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2010-04-29 - 14:45:00 - by AlisonW - Topic: UK-Politics: Elections | Labour |

Yesterday, a certain leader of the Labour Party went walkabout 'meeting the people of Britain' as part of his election campaign. So far, so good, if you like that sort of thing. He then chatted with a 'woman on the street' about a number of policy topics she politely raised. One of these brief enquiries was about the number of people arriving on these shores from other part of the European Union, others were about the state of the UK's finances and other 'hot button' issues. Gordon Brown – who clearly sets his own timetable for such events – made a few brief remarks and some minutes later the discussion ended and he departed in his shiny big black limousine.

Except he forgot he was still miked up (for Sky News) and made a few choice comments about the previous ten minutes meeting Mrs Duffy and others. First he called the discussion "a disaster" (to the surprise of just about every media commentator), then cast around for someone to blame – alighting on one of his long-term staff – and then uttered what appear to have been fatal words for the Labour party in this election "She's just a sort of bigoted woman".

Now, as many have pointed out, the dictionary says bigot means someone with utterly fixed opinions, ie. isn't the same as 'racist' which some commentators appear to be trying to equate the accusation with. But either way, Mrs Duffy – in her own words a life-long Labour support and someone who would be voting for that party – had put her questions very politely, and Gordon hadn't really answered them. But after trying to blame everyone else Brown finally went on a mea culpa trip, it seems more for the comments being heard than the comments themselves.

So he apologised on BBC Radio 2. Then on all other media. Then went back to visit Mrs Duffy at home and apologise again. Then wrote to Labour activists to apologise again!. Methinks the gentleman doth apologise too much! Instead of saying sorry – and meaning it – and getting on with things so that the story died with the news cycle – hopefully to get replaced by something else asap – he kept it so alive that it is still leading the media's election coverage more than 24 hours on.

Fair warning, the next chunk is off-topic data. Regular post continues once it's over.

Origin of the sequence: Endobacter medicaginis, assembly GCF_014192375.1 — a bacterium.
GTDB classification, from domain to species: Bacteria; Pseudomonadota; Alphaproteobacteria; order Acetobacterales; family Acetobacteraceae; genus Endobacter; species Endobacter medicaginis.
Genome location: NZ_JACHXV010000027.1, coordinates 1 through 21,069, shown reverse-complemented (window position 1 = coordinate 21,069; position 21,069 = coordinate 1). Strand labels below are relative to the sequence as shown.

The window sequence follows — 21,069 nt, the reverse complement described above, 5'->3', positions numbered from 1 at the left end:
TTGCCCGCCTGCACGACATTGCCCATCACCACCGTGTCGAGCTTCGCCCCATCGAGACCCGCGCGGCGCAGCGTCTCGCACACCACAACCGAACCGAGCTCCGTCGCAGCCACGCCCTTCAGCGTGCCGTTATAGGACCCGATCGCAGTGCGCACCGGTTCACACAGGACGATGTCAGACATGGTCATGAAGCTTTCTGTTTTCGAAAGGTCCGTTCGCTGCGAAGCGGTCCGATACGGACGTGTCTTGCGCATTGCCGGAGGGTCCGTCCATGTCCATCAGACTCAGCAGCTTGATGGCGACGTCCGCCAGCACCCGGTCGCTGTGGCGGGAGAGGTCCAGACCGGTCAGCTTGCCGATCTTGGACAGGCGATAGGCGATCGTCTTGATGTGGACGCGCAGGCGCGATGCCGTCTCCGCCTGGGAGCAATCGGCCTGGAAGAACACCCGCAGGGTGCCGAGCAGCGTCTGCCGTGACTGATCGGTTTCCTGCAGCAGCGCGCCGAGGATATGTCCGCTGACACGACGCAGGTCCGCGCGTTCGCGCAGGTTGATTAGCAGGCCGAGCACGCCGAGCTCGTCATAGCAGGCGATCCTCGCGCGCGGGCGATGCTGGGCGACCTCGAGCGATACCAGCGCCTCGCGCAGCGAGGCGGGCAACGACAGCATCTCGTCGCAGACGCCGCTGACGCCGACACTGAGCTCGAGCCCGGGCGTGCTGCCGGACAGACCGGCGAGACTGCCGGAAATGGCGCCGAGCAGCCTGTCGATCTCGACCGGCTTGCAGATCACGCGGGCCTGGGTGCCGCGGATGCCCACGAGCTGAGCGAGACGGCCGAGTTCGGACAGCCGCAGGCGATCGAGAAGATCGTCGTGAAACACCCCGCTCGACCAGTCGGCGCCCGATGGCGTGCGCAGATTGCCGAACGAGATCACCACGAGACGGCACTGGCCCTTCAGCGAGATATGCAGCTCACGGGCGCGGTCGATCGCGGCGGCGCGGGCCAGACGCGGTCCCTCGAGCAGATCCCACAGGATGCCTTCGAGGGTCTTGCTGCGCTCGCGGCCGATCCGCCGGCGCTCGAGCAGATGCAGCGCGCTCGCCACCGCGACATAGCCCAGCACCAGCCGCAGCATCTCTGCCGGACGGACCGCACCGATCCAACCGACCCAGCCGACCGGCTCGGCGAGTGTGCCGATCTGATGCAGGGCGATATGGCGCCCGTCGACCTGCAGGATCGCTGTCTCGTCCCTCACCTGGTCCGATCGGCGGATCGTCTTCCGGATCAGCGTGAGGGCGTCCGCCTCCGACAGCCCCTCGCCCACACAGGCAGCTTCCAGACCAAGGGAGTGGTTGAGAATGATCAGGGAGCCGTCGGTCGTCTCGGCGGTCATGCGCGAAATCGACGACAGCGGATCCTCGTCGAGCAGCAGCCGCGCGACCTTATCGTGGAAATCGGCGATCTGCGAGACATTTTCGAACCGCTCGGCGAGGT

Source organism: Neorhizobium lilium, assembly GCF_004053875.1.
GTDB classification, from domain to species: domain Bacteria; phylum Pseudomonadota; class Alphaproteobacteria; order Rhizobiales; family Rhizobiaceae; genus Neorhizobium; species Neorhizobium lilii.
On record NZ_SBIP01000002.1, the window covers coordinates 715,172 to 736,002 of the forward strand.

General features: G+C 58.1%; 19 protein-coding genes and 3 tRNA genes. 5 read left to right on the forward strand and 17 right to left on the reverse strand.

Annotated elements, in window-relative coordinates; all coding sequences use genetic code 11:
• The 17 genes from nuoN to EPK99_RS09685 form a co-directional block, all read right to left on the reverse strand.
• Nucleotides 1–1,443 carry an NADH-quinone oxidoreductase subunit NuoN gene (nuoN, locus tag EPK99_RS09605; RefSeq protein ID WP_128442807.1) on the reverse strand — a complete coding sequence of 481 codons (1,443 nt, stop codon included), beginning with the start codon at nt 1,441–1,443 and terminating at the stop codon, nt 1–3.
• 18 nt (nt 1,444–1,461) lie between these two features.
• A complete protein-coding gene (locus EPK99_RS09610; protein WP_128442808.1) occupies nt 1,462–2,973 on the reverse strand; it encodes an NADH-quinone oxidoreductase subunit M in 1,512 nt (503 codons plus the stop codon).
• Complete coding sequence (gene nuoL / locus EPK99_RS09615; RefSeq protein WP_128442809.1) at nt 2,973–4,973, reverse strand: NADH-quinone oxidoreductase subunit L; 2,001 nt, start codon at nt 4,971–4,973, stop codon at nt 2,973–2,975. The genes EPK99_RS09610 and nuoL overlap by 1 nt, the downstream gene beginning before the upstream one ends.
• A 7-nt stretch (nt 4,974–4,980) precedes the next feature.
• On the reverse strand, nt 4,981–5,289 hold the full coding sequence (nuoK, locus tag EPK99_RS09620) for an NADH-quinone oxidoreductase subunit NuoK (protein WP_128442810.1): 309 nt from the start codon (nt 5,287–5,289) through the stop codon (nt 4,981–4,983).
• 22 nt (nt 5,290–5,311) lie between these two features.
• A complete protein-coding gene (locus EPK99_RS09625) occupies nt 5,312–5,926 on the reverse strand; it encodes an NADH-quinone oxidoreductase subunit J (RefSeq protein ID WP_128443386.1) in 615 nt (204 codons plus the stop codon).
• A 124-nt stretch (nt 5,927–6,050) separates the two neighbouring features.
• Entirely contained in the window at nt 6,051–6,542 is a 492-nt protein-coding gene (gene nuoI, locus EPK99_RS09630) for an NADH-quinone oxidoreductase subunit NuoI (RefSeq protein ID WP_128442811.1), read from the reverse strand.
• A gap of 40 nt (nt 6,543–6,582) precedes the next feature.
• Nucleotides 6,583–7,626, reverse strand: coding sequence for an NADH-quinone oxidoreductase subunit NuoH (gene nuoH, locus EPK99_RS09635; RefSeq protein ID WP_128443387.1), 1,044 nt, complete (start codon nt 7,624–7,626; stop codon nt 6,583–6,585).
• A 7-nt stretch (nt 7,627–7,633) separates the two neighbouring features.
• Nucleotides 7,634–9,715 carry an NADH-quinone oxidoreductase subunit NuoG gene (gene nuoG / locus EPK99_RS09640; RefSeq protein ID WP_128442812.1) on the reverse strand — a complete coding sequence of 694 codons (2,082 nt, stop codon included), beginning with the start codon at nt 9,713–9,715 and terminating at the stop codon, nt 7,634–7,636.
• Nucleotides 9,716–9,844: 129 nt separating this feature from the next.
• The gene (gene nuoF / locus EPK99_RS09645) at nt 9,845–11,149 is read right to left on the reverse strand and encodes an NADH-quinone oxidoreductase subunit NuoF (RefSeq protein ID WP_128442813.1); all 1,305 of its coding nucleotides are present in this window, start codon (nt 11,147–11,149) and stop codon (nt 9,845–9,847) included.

When I first saw the clip of the event I tweeted "I don't believe what Gordon Brown says either. I am therefore also a #bigotedwoman by his standards. Good! #election2010 " When I made that tweet I had only seen the 'end' part of the meeting between her and Brown (nothing about immigration) and it appeared that Brown's outburst was over her simply disagreeing with him. And I very much disagree with him too …

But then a friend of mine – Link to twitterelmyra (Milena Popova) – made a post about how she felt about the discussion around this event reproduced by The Guardian, and including my tweet.

Personally, I am very strongly against any attempt to ostracise anyone who has come - legally - to this country. I welcome them with open arms and - personally - would be fairly happy with an 'open door' policy (like water, population finds its own levels in a given area). But it didn't hit me from what I saw of that initial meeting between Ms Duffy and Mr Brown that there was anything more than a simple polite query:

She wasn't antagonistic in any way in asking a question to which no party has properly answered (I'm ignoring the BNP of course) and is - quite clearly - something a substantial number of Labour voters have concerns about. Unlike others on her estate interviewed subsequently she wasn't that rabid nor - it appeared from what I could see and hear - was she being 'anti' European, more querying that it appears uncontrolled. I didn't hear a "flocking" comment, though how that word is interpreted very much depends on the listener. After all, a Vicar talks about 'their flock', meaning those follows of their religion attending their church.

People coming to the UK from the EU aren't 'immigrants' per se, they are part of the European Union of which we in the UK are an integral part and, just as much as they can come here so many British go 'there' too.

But the coverage … Well Labour leaders have said "he is only human" so often I almost start to think there may have been some question about it, and many have said they are relieved that Brown wasn't as over-the-top as he sometimes can be. Brown and other Labourites have all stated "She is not a bigot" so should we take that at face value, or is that too something they denounce in private to each other?

Some have even said "we all do it" to which my comment is "no we don't!" but that he held an opinion in private directly opposite to that he openly stated unprompted moments before is, in my view, reprehensible. If the microphone hadn't been forgotten by him (which I note happened again earlier today) then there would have been no apology of any kind. This is a petard of G.Brown's making and no-one else.

If you hold an opinion then you shouldn't be afraid to be public about that opinion. Especially if you are a politician asking people to trust their future and that of the country in your hands.



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